These words have one thing in common- okay several things- but the big takeaway I want to leave you with is that they have very straightforward definitions. The biggest mistake people make is to thing that witch, Wiccan, and pagan all mean the same thing. In fact the internet is dripping with this misconception. In actuality each word means something different. If anyone tells you otherwise- they are wrong! Don't listen to them. Run for the hills.

Witchcraft is the practice of effectively putting your intention out into the universe using a series of phrases and actions. A good act of witchcraft (spell) engages as many senses as possible. Where a practitioner of witchcraft (witch) performs an action, builds a physical representation of the desired result, and speaks their intention which leads them to hear their intention aloud. If those last two sentences confused you, don't worry about it, I'll talk more on that later. As I mentioned, an act of witchcraft is called a spell and it is based on a few concepts that deals with some complicated philosophy and scientific principles. When a practitioner of witchcraft (witch) performs a spell they are using magick- the force that makes their intentions a reality. And I didn't just misspell that word. Magick (with a k) is used by practitioners to distinguish from stage magic (no k) and magic (again no k) in the media. Again, a practitioner of witchcraft and magick is called a witch. These is a gender neutral term. Meaning a male practioner of magick or a gender neutral practitioner of magick or a female practioner of magick all would- unless they specify otherwise- be considered a witch. It's important to note that the term wizard is basically non-existent in the witchcraft community and some might actually take offense to the term warlock (it is considered to mean "oath breaker"). Anyone can become a witch. There is no initiation requirement and you don't have to be born a 'hereditary witch'.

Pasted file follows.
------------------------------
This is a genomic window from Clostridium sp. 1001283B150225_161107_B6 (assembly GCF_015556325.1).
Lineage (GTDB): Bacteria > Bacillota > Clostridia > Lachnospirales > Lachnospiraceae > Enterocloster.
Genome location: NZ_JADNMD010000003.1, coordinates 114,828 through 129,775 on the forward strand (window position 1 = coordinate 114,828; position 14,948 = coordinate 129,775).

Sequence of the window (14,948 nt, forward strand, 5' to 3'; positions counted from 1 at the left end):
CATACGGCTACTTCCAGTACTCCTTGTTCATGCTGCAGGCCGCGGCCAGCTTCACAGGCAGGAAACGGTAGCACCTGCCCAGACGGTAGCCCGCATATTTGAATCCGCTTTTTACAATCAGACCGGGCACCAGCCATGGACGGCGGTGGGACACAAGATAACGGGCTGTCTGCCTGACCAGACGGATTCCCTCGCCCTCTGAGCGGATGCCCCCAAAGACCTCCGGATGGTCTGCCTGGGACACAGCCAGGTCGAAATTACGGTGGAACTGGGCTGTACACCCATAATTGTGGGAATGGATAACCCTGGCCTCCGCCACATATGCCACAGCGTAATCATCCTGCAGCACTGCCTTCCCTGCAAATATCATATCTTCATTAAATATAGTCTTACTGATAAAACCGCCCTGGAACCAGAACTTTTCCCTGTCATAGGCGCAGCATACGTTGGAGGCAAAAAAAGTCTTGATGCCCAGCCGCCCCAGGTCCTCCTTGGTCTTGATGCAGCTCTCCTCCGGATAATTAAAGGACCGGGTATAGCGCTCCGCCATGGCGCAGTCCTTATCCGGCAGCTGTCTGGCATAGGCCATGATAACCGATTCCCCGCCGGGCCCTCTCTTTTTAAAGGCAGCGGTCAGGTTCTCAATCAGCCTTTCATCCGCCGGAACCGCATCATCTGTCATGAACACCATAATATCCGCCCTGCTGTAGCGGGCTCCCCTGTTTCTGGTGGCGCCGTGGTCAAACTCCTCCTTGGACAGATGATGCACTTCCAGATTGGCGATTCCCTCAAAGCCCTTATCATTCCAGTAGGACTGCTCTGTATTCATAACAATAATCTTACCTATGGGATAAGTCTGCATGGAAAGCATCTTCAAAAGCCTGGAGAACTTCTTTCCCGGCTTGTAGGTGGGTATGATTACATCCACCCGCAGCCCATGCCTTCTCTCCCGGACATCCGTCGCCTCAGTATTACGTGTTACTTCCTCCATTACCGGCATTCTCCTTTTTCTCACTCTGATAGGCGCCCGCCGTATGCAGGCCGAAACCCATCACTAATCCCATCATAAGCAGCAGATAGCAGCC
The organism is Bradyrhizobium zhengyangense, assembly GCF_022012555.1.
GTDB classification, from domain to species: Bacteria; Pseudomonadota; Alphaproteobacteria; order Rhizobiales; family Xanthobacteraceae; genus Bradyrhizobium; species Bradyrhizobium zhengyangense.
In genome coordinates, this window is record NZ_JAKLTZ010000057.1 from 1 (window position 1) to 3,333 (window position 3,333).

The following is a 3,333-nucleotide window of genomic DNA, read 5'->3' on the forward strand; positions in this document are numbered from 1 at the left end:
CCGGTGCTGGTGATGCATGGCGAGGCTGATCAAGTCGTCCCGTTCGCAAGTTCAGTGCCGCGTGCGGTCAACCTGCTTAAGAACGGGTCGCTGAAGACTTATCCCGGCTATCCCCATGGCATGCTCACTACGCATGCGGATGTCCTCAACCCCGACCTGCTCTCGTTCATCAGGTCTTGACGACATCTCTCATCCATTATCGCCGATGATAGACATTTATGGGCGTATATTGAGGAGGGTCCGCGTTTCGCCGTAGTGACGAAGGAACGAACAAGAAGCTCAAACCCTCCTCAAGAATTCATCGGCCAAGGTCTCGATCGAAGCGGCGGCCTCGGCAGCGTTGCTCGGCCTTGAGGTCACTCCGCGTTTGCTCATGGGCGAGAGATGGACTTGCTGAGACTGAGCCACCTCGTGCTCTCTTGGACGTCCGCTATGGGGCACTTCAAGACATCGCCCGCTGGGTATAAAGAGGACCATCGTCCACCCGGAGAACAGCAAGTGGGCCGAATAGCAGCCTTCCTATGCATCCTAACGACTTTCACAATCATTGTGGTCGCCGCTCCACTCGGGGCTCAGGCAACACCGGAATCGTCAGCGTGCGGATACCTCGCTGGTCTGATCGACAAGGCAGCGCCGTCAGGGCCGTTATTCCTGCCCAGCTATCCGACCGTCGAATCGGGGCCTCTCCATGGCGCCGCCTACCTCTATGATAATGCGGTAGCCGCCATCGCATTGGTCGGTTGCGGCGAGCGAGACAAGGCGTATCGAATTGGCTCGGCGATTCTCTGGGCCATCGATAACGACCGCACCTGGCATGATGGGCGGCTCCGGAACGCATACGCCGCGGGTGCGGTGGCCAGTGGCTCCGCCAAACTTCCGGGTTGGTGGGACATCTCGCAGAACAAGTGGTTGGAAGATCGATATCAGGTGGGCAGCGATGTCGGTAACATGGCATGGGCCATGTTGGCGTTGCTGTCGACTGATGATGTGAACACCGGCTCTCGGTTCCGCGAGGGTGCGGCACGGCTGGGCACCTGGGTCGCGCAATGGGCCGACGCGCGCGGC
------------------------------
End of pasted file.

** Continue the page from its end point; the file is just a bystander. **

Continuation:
You may identify as a witch once you feel comfortable doing so. Also, there is no religious or theological requirement to be a witch. There are atheist witches as well as witches of all faiths.

Phew, okay that was longer than I thought. Paganism is an umbrella term for all non-Abrahamic, nature based faiths. Most pagan faiths are polytheistic, meaning they worship more than one god or goddess. To say that paganism is an umbrella term means that there are many different pagan faiths some of which are reconstructions of ancient polytheism. For example, Hellenic Polytheism is a reconstruction of the ancient Greek religion. Other pagans worship far newer religions, for example Wicca, though based on ancient religions was created in the 1960s. Although Wicca is one of the largest pagan religions, it is not synonymous with paganism. Also, all pagan faiths are different and even within those paths there are varying traditions. The term traditions is used in paganism similarly to the way a Christian might say denomination- meaning a branch or sect of that faith. If you were talking about your personal journey or beliefs you would refer to 'your path'. That's just some verbage that you're going to encounter further into whatever pagan research you pursue.

Wicca is the largest pagan religion and there is this huge misconception that it means the same thing as witchcraft or that all Wiccans are witches. Wicca is a nature based duotheist (two deity) religion. Wiccans believe in a God and a Goddess. Wicca was created in the 1960s by Gerald Gardner who took a lot of inspiration from older sources. Gardner was a witch and took a lot of inspiration from witchcraft in forming Wicca. However, not all Wiccans are witches or practice magick. Furthermore, only a portion of witches are Wiccans.

I hope all of that made sense, and if not, message me and I'll clear it up. On the off chance that anyone wants to get to know me more, my tumblr is However be warned, I go over more advanced topics there. I intend to post more here tomorrow or the following day.